5 min read

Turn Your Accounts Payable into Cash and Rewards

You can turn regular bills from vendors into a stream of funds that can help reduce your expenses, fund free travel or reward loyal employees.
Turn Your Accounts Payable into Cash and Rewards

Typically your invoices and bills will sit in your office or email inbox for 30 days waiting until they are due. There's a way to make money here.

Say the average business has a Cost of Goods Sold (COGS) of 50%.

That means for every $500,000 in revenue a business has, it might expect to pay $250,000 to suppliers. For a $1 million dollar business that amounts to $500,000 paid to suppliers each year. Many businesses will even have a COGS ratio that is higher than 50%.

That’s a large amount of money flowing through the average business, and a good place for the enterprising owner to look for potential improvements. What if you could simply change the way you pay these bills, and get up to 3% back?

Typically you receive invoices and other bills and they will sit in your office or email inbox for 30 or 60 days waiting until they are due. On the other side of the equation, vendors have to wait 30 or even 60 days to get paid when they’d prefer to receive this money as soon as possible.

There is an innovative way to pay your vendors quickly while not impacting your cash balance, and get a bonus for doing it! It can even improve your vendor relations.

Here’s how:

  1. Explore charging purchases from some of your major vendors using a credit card that rewards you with cashback, loyalty points or frequent flyer miles for every dollar you can spend with suppliers.
  2. You then simply pay the card balance in full every month, to avoid any interest charges. This is important. You were going to pay the bill in full in 30 days anyway, so make sure you set a reminder each month to pay your credit card balance in full to make sure you’re not charged the interest.
  3. Because the standard credit card provides 30-days interest free, you only pay your bill in 30-days when you would have paid your suppliers anyway, so your cash position is no different.

Everybody wins with this arrangement:

  • Your vendors improve their cash flow because they are paid at the time of delivery, rather than having to wait 30 or 60 days.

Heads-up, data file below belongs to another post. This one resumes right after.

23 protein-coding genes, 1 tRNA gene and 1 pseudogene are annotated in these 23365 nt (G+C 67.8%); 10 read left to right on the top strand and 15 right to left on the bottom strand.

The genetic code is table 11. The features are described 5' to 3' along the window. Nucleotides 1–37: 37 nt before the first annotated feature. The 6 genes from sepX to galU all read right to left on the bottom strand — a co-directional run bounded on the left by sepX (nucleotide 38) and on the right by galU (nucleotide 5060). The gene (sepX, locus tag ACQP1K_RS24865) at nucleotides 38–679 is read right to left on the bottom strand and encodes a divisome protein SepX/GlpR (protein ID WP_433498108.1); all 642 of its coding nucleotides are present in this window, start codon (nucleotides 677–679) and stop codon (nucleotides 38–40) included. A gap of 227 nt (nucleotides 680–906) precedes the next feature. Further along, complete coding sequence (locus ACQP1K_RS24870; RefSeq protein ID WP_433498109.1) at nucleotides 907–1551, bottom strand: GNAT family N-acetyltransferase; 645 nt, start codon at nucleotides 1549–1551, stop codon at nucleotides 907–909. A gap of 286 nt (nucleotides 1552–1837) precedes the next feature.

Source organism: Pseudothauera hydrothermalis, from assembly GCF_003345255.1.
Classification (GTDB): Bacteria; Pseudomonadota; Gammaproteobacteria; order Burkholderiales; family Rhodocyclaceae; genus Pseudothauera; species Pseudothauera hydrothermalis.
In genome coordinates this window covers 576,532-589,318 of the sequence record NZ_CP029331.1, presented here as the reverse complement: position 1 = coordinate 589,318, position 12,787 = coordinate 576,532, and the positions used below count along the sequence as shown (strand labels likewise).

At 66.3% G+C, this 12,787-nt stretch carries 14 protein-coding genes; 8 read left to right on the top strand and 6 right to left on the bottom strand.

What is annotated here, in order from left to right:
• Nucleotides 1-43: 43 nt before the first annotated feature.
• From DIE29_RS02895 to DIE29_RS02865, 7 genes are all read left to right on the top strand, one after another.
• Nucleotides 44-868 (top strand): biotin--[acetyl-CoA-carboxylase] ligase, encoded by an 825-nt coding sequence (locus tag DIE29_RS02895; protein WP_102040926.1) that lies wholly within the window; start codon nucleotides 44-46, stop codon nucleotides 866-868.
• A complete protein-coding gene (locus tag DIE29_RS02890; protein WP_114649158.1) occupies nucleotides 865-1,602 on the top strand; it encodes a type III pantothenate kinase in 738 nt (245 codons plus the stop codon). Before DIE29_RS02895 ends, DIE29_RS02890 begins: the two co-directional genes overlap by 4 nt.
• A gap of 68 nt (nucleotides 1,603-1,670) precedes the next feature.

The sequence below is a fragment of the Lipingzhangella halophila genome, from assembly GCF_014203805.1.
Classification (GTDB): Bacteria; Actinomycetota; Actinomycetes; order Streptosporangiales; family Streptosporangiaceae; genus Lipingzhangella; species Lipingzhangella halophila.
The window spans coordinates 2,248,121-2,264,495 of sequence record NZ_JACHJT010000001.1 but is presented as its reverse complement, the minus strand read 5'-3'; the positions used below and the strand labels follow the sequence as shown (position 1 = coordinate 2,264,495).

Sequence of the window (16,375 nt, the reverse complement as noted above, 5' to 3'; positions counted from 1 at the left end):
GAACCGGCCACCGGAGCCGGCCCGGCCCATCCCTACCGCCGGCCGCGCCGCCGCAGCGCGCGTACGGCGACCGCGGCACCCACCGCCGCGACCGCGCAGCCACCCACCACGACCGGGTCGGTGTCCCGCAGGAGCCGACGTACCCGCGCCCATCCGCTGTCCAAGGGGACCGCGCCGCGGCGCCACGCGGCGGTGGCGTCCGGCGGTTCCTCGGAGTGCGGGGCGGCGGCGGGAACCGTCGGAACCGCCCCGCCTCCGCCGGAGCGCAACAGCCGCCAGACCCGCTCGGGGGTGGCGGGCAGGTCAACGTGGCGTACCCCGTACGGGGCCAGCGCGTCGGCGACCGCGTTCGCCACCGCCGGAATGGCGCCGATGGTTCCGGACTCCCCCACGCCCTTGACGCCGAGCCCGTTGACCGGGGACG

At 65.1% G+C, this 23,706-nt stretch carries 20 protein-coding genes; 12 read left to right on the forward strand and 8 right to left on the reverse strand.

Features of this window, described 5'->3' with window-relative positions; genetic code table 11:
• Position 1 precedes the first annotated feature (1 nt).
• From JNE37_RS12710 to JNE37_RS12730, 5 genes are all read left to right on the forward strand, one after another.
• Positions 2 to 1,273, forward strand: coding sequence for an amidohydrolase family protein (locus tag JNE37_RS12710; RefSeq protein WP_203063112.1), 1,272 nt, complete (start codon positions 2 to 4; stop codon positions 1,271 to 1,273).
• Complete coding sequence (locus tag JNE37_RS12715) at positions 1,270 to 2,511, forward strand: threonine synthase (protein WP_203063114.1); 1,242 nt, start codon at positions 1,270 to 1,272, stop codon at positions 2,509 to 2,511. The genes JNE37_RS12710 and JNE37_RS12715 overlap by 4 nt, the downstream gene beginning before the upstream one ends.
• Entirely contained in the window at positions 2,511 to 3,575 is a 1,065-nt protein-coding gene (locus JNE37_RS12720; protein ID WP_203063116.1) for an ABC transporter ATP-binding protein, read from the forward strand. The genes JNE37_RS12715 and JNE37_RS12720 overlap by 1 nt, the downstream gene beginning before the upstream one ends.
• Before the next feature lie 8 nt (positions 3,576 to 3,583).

• You get free travel and rewards spending to attend conferences, charitable events or just to reward staff.

Best of all, we’ve heard that some businesses use the card to purchase enough supplies to earn, on average, a free trip a week. The point is that you are incurring the expenses anyway. Why not get some cash back for your efforts?

WIIFM: What’s in it for me?

Which businesses is it for? This initiative can be adopted by small businesses in any industry that requires regular payments to vendors, and where the vendors are open to discussions. Applicability will vary by country and works best in a country with a mature financial services ecosystem like the United States.

What is the potential benefit? Businesses can reduce eligible expenses by 1.5% to 3% and improve cash flow by up to $3,000 per year for every $100,000 of spending on cost of goods that is within scope of the program.

How much does it cost to implement? Getting up and running requires no upfront cost and minimal set-up time of 5-10 hours working with a financial services provider and vendors. In some countries there can be a small yearly fee involved. Always assess the cost and benefits of any projects against the risk, and get professional advice before proceeding.

How often should I revisit this? Once.

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Instructions for running this initiative

The instructions will help you set up this arrangement, and make sure you have a system in place to pay outstanding balances and avoid interest charges.